How to Work from Home Effectively

After hearing that so many are struggling working from home, I wanted to share some basic tips. Many of you did not choose to work from home but were sort of forced into it as times have changed so quickly. Many of you are also expected to homeschool your children in addition to working from home which is an entirely different topic for a different day.

The most important thing to remember is to give yourself some grace as expectations placed on us by others and by ourselves seem to have changed and increased. Keep kindness toward yourself in mind and I hope these tips help!

  • Space: Designate a specific place where you will work from. Whether it is a separate office, bedroom, or place at the kitchen table, do your very best to keep all work activities and materials in this place only.
  • Time: Develop a daily schedule just like you do (or should) when you are at your office with specific blocks of time where you are working and are in your “office space.” During the time you are at your workspace, you are at work, when you are scheduled to be off for lunch, break or for the evening, you will walk away and leave work behind. Do not take it with you and do not answer the phone or respond to work emails.
  •  Family/Roommate Boundaries: Communicate where and when you will be “at work” with the people you live with and ask that they respect that time and not interrupt you unless it is an emergency, or be specific about how they can contact you with needs during this time. You may even develop some type of sign that says “do not disturb” or “work in progress.”
  • Get Dressed: It is really difficult to get in work mode in your pajamas, get dressed, even if it is a shirt you would wear to work and sweatpants (my go to). Engage in at least part of your normal “getting ready” routine to tell your brain “it’s time to work.”
  • Move Around: It is easy to sit in one place all day (if you don’t have kids) when working from home which results in poor posture, poor eating habits and allows stress to build up in the body. Incorporate time to get up and stretch, move, eat, and get outside if at all possible, into your daily schedule.
  • Solo Self-Care Time: If you do live with others especially, but either way, set a period of time where you are alone and can engage in any number of relaxation or wellness activities to help keep you centered. This could be taking a bath, reading, exercise, meditation, etc.
  • Bonus Tip– EVERYONE HATES INTERNET MEETINGS: Try your best to manage stress when it comes to trouble with Zoom meetings, or coworker’s odd behavior, or your dog making an awkward appearance. Do some deep belly breathing and tell yourself that everyone struggles with these equally.

Remember that this is a major adjustment and it takes some work to manage your mindset around turning work on and off when you are at home. It will get better and it will be okay.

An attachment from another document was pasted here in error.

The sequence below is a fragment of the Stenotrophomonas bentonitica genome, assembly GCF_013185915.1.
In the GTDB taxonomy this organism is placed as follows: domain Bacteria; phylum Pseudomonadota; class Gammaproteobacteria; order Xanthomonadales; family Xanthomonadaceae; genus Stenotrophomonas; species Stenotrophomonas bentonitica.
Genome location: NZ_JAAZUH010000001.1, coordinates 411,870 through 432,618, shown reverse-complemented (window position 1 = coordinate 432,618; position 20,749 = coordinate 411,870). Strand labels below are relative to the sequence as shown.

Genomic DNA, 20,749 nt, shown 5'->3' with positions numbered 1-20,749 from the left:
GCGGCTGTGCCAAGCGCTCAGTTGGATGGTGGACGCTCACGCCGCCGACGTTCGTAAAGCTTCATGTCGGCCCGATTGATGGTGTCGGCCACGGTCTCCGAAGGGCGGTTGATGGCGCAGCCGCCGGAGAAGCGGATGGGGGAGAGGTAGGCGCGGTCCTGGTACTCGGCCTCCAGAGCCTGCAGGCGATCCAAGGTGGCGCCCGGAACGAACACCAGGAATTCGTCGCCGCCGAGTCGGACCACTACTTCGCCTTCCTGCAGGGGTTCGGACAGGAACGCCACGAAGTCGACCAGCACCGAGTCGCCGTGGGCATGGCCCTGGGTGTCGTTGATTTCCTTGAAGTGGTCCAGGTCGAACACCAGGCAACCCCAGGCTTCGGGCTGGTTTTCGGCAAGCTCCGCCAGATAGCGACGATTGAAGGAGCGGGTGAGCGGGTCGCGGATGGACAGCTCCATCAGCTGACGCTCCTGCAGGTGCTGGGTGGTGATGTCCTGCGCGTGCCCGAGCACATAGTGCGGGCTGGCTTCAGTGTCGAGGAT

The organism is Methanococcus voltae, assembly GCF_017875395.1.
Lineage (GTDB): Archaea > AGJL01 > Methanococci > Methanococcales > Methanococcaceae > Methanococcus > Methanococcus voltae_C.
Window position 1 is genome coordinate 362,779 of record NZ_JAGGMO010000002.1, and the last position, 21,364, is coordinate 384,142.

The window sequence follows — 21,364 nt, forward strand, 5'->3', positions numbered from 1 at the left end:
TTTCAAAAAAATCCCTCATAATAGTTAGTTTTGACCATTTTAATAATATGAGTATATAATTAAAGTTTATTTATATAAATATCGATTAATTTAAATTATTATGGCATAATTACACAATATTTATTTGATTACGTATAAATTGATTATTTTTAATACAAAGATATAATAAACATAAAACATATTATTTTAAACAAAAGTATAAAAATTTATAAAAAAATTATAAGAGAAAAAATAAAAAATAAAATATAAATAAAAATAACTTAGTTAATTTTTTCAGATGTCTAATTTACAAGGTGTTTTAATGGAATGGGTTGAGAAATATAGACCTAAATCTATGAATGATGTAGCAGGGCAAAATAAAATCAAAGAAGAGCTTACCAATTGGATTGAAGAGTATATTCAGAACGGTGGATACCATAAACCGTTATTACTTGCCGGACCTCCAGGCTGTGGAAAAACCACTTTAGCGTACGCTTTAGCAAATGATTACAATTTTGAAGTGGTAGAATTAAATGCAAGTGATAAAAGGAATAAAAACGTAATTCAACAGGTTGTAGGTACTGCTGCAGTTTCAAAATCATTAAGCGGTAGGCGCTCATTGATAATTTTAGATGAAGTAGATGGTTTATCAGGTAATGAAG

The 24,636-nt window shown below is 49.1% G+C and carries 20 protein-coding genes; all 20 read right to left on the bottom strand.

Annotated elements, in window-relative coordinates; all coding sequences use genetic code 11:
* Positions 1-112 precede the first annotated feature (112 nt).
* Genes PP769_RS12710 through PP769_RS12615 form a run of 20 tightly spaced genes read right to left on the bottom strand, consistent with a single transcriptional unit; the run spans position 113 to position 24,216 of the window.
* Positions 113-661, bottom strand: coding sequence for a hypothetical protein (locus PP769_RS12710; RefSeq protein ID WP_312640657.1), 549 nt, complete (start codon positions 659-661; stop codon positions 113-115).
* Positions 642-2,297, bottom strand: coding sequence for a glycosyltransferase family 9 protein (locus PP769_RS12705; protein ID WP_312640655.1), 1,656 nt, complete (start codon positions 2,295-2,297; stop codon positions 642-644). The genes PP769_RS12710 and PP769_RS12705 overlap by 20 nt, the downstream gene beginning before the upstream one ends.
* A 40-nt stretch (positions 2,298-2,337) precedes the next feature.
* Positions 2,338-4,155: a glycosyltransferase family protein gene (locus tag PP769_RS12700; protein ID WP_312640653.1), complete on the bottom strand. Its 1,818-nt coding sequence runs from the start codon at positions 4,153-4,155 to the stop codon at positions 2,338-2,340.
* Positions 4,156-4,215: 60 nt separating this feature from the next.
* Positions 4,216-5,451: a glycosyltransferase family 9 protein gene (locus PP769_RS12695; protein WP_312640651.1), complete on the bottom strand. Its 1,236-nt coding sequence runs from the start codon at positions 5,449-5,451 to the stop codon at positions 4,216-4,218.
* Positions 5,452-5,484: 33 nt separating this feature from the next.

and Wayfinder Contributor Cherie Paller

How to Cope with Unwanted Questions During the Holidays

Ouch that break-up, what happened? Are you ever going to get married? Are you planning on having kids anytime soon? Still sober? What happened to what’s her/his name? Sound familiar?

For some, the holidays are a time of joy and time with those we love. For others, it is a time that may remind us of painful memories, or responsibility to others at our own expense. Sometimes going home for the holidays or having family and/or friends to visit can mean being badgered with unwanted questions about your personal life or things that may have changed that you do not want to explain. Here are some ideas for managing these uncomfortable situations.

  • You do not owe anyone a response, period. It has been ingrained in us, that in order to be respectful, we respond when spoken to. This does not mean that if someone has asked us about a topic we do not want to discuss, that we cannot be assertive and respectfully decline to respond.
    • Assertive communication means effectively and appropriately sharing your wants, needs and boundaries.
  • If you feel the need to respond, you can try one of the following:
    • Evasion: “Thank you for asking.”
    • Divert attention: “I have had a busy year, what have you been up too/how is so and so?”
    • Direct: “I’m not comfortable answering that” or “I’m working on myself and would like to keep this private.”
    • Have a “buddy” to help you dodge these questions. Maybe your sister is particularly supportive and understanding, make sure she knows that you do not want to be asked about your DUI, or your divorce, etc.  Let her run interference for you.
    • Or, just walk away!
  • It can be really helpful to practice some of these communication skills in advance, especially if you are not used to asserting yourself in this manner, or you have been feeling particularly vulnerable.
  • Our frustration or sadness around these questions does not mean we do not love or care for the people that ask them. People show they care in different ways, and sometimes it takes reminding them that their words can hurt to change their behavior.

If going home, or having people over causes you undue stress, anxiety, depression, panic or any other overwhelming emotion, don’t do it this year (or ever)! Taking care of yourself is the best gift you can give. You are working hard enough, spend your time doing what you want to do, with who you want to do it.